Western Cape Report

In the Western Cape things have been relatively slow. Since the water crisis of 2018 there has been a drop in the water related requests and as you may have seen in recent news, many of the larger projects related to alternative water supply solutions have been put on hold or are going slowly for other reasons. We have not been asked to help people find water for a while, and since We are not water diviner this is probably a good thing.

With the insolvency of some of our larger construction companies there are also a few projects that are standing still, despite construction being over 50% on these projects. These are maybe the most annoying delays given that people in the industry had won such projects as subconsultants and now, when they go out to tender again, they may be given to others. Ultimately just a waste of time writing tender documents again.

We have noticed an increased amount of smaller infrastructure projects by local authorities, including taxi ranks, train stations, low cost housing and sewer lines. This is good considering that in the last while such projects appeared to be limited and, although less glamorous, these are the projects that keep cities working.

Other projects that are around are private developments, ranging from opulent houses to large commercial developments in prominent, and controversial, positions. These tend to move very slowly but there are quite a few that are in the pipeline and when they push the button the Geotech side of things will be the first to come under pressure to deliver. One project that we have not been involved in, bus ride (yes ride, not drive) past on the way to work, is the refurbishment of the Woodbridge Island Pedestrian Bridge. Although not interesting from a structural point of view, this bridge has wooden pile foundations and will be retaining those foundation!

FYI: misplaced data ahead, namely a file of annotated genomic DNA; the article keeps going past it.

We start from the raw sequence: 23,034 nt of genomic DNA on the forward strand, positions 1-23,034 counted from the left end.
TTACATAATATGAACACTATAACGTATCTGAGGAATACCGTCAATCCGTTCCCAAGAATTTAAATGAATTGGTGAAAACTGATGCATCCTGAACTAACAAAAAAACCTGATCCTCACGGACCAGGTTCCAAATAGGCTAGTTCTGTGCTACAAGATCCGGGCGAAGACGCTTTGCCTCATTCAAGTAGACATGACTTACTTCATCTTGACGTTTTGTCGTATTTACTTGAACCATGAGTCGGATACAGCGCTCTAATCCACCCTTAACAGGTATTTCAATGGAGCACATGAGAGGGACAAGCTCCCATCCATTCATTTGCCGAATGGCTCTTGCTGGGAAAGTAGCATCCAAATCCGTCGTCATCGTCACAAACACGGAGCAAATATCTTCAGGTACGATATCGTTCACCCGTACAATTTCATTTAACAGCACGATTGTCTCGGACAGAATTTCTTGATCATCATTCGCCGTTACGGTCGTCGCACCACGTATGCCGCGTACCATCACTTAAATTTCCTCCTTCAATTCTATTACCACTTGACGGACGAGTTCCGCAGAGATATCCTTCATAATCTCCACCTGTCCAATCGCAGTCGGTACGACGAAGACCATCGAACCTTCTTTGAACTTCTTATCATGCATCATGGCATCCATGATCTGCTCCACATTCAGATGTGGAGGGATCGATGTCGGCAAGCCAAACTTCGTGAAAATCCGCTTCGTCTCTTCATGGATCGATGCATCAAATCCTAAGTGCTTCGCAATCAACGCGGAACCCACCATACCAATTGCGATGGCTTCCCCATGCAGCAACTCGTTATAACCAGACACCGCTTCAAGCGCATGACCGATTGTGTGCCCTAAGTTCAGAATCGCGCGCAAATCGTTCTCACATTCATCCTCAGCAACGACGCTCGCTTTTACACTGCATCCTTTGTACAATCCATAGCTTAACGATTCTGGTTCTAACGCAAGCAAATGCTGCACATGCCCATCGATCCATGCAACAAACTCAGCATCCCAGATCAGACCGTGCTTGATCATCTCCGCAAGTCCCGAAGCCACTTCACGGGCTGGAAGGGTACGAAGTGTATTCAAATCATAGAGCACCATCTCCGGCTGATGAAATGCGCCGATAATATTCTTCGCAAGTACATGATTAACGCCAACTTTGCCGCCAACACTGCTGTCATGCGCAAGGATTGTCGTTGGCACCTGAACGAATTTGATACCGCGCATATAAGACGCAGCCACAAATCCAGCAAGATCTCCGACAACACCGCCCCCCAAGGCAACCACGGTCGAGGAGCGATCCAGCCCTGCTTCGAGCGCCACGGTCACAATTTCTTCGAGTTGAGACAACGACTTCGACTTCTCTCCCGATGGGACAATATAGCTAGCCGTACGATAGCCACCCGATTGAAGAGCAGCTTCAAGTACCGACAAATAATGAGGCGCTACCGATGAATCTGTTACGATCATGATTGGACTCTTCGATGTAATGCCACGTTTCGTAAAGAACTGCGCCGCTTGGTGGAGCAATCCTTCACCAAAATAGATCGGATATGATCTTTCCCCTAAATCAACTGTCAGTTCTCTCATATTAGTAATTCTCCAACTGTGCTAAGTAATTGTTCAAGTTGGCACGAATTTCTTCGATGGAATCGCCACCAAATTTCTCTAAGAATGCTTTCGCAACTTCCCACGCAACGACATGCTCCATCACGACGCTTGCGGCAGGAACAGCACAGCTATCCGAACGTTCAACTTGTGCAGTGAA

Other than these there are no major projects in the Western Cape that we are involved in, nor aware of any up for grabs. Since the western region of SAIEG also incorporates the Eastern Cape and, at least parts of, the Northern Cape, it is worth mentioning opportunities for renewable energy schemes in the Eastern Cape have been seen going around and the involvement in a project on the border with Namibia.
As with our counterparts in other parts of the country, we also entertain opportunities outside the borders of RSA, both to ensure we can continue to make a living in a generally slow period in our country but also because most of us like traveling and seeing new places. Not to mention interesting rocks.